U.S. durable goods orders jumped 3.3 percent in April, about twice the gain economists had expected, the U.S. Commerce Department said Friday.
Factory orders climbed by $7.2 billion to $222.6 billion, after dropping 5.7 percent in March.
What a difference a month makes. In March, durable goods orders were down for two of the past three months. However, with April's increase, new orders have now increased for two of the past three months.
Economists had expected a rebound, but had predicted a bounce of about 1.5 percent.
In April, new orders rose 1.3 percent excluding orders for big-ticket transportation equipment, a category economists had predicted would rise 0.5 percent.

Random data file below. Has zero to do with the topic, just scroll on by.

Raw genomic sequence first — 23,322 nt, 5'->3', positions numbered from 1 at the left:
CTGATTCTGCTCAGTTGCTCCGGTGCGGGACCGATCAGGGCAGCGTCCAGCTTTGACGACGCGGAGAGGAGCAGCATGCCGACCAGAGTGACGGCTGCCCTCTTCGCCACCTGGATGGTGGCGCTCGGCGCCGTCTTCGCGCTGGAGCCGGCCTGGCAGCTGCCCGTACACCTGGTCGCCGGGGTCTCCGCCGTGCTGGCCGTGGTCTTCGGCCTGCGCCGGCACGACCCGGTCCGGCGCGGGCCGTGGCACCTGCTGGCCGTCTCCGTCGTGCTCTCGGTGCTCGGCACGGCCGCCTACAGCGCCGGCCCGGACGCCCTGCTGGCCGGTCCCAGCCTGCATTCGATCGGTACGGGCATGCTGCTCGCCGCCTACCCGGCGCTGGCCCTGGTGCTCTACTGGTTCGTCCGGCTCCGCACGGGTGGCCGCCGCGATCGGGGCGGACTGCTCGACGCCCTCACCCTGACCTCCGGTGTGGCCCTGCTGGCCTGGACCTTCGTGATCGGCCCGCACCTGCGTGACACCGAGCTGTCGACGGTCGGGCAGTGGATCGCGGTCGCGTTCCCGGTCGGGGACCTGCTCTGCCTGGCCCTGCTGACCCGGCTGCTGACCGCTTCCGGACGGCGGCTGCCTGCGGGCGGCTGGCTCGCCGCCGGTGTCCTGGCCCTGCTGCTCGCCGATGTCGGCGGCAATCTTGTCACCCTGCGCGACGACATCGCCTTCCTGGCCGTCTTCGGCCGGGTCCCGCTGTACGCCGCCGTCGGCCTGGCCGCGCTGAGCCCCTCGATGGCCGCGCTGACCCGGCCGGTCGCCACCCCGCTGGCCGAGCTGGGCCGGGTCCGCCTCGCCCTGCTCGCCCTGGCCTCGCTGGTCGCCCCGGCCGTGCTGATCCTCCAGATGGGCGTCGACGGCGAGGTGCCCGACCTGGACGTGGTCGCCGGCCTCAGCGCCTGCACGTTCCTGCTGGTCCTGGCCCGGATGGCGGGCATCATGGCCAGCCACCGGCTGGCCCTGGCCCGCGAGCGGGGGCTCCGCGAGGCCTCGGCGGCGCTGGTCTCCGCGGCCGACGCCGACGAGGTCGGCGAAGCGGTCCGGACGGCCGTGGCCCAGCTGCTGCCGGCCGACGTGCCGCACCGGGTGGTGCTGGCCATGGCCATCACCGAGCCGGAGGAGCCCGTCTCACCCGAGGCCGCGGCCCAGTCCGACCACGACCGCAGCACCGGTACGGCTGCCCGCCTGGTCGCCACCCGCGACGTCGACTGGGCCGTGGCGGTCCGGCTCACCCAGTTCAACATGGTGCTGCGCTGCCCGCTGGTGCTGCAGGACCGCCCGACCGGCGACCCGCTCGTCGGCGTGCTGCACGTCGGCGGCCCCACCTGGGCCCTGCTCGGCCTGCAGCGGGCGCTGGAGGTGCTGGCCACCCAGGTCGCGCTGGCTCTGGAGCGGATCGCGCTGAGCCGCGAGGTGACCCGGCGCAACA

Investors generally react to predictions made by economists. When the predictions are off, investors tend to make quick adjustments. If they are accurate, investors tend to take it in stride.
Transportation orders, which have been seesawing for eight months, rose 8.1 percent after dropping 15 percent in March.
Among transportation orders, orders for commercial aircraft provided a boost, adding $1.9 billion to the category's $5.1 billion increase.
Durable goods inventories, up for three of the past four months, rose 0.4 percent to $377.9 billion, the highest level since 1992. Transportation inventories, up for 32 out of 33 months, rose by $1.7 billion, providing for the bulk of the increase.
New orders for capital goods in April rose 3.3 percent after falling 10.6 percent in March. The category is defined as equipment required to run a business -- printing presses, commercial ovens, conveyor belts. As such, capital goods is a leading index, hinting at the level of confidence among business owners.
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